The index has been flat since the middle of December and hardly participated in the post-Budget rally
The recent performance of the BSE FMCG index suggests equity investors
are no more bullish about consumption growth in India.
The index, which tracks the share prices of top consumer goods companies
such as Hindustan Unilever, ITC, Nestle, Britannia, Dabur, Colgate Palmolive, and Tata Consumer, has become a laggard by a big margin.
The index has been flat since the middle of December and hardly participated in the post-Budget rally.
It is up 2.4 per cent since the Budget against an 11.4 per cent rally in the Sensex during the period.
The Sensex is up nearly 12 per cent in the past two months, powered by a strong rally in cyclicals and high beta sectors such as banks, non-banking finance companies, automotive, metals, and capital goods.
The FMCG index had outperformed the broader market between March and September last year. (See the adjoining chart.) But if seen over the past 12 months, it is up 8.5 per cent against a 25 per cent rise in the Sensex. Hindustan Unilever, the top FMCG firm in terms of market capitalisation, is down 1 per cent after the Budget and the stock has reduced 5.6 per cent in the past two months.
Industries, a big outperformer in the initial part of the rally, is down 2.3 per cent since the Budget and 8.3 per cent in the past two months. Nestle India’s share price is down 6 per cent since the middle of December.
In contrast, ITC, Dabur, and Nestle have gained after the Budget.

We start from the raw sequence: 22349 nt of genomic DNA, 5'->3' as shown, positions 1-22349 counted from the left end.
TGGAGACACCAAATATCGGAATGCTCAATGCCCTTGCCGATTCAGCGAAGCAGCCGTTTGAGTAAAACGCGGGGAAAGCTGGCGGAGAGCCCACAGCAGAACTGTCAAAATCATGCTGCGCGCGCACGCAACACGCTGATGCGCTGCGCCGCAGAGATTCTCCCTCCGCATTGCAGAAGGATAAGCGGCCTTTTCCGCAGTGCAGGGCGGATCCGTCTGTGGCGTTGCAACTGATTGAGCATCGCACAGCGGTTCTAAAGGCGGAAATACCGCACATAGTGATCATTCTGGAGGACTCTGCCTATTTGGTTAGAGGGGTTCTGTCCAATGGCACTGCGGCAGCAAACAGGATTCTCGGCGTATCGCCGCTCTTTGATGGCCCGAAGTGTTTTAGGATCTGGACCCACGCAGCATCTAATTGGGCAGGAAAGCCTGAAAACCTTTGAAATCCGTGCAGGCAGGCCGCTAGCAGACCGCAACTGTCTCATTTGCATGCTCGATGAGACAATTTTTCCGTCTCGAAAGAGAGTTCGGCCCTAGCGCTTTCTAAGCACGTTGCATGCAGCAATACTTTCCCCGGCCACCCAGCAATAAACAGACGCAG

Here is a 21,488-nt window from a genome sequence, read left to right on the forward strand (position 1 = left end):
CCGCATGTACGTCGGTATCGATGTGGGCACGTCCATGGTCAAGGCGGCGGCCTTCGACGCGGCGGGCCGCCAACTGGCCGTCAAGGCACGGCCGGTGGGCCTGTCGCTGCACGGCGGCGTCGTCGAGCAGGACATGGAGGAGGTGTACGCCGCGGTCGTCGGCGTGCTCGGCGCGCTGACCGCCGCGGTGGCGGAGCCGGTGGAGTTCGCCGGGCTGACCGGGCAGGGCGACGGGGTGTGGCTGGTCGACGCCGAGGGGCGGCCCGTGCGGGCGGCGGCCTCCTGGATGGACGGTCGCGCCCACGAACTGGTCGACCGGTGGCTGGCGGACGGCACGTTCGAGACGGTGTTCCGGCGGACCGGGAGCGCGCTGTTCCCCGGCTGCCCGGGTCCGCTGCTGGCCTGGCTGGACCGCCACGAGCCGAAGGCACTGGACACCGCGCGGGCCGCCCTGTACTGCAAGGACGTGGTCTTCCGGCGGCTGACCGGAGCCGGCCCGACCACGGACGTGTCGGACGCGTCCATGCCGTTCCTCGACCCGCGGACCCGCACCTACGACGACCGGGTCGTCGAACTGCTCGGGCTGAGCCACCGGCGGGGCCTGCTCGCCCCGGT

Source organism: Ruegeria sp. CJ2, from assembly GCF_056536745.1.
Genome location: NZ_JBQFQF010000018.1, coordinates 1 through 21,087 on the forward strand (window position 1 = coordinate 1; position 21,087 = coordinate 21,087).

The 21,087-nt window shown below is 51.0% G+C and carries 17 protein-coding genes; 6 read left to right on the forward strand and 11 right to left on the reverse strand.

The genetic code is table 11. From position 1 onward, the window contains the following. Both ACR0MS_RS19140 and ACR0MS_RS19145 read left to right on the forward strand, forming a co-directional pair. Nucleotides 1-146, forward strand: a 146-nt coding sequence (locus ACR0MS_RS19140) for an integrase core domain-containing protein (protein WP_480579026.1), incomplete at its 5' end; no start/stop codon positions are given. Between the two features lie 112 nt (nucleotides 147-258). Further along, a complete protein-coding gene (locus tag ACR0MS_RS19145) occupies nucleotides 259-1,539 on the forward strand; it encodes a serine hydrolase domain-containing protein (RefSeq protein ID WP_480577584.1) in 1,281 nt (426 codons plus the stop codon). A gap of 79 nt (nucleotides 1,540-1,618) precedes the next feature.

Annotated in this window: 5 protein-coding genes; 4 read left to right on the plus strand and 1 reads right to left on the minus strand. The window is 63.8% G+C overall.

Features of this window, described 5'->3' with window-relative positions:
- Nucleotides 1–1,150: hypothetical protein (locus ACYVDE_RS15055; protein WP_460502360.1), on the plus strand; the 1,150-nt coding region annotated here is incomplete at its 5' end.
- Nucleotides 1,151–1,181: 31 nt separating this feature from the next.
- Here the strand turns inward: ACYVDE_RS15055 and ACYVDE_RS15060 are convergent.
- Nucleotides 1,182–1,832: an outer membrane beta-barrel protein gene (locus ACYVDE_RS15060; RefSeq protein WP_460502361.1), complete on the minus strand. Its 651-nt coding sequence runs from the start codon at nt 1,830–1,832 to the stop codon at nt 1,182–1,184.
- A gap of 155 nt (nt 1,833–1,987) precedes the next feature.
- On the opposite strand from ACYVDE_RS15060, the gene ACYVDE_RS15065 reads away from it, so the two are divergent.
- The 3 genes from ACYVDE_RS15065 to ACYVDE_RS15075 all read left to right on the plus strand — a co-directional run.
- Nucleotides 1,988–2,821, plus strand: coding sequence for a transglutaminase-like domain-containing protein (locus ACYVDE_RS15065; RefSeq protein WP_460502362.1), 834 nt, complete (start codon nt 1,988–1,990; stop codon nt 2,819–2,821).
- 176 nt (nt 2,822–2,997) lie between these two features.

Analysts attribute this to the market cycle.
“For three years, most of the large investors had high exposure to FMCG companies.
This is getting corrected as the pandemic has led to a better showing by cyclicals such as banks, auto and metals,” said Shailendra Kumar, chief investment officer, Narnolia Securities.
Analysts also say incrementally non-FMCG sectors have reported better earnings growth than FMCG companies
For example, the combined net profit of 40 Nifty companies that have declared their third-quarter results so far is up 31 per cent year-on-year. In comparison, the combined net profit of FMCG companies was up 12 per cent year-on-year during the December quarter.
Others say this is owing to the rally in commodity prices and consumer inflation, which is expected to raise input costs for consumer companies, hitting their profitability.
“Downstream products from crude oil are key raw materials for most FMCG companies. The recent rise in crude oil prices will translate into higher costs and lower margins for these companies,” said G Chokkalingam, founder and managing director, Equinomics Research & Advisory Services.
FMCG companies’ operating margins (or the margin for earnings before interest, tax, depreciation and amortisation) were at a record high of 25.6 per cent in the December quarter owing to a decline in raw material and employee costs.
The margins were up 160 basis points on a year-on-year basis.
Analysts expect this to reverse, hitting the earnings of these companies. The combined net sales of FMCG companies are up 2.8 per cent year-on-year during the third quarter, a slowdown from 4.8 per cent year-on-year growth in the second quarter.
Analysts say companies will require much faster growth in the top line to absorb the rise in input costs and still deliver earnings growth in the forthcoming quarters.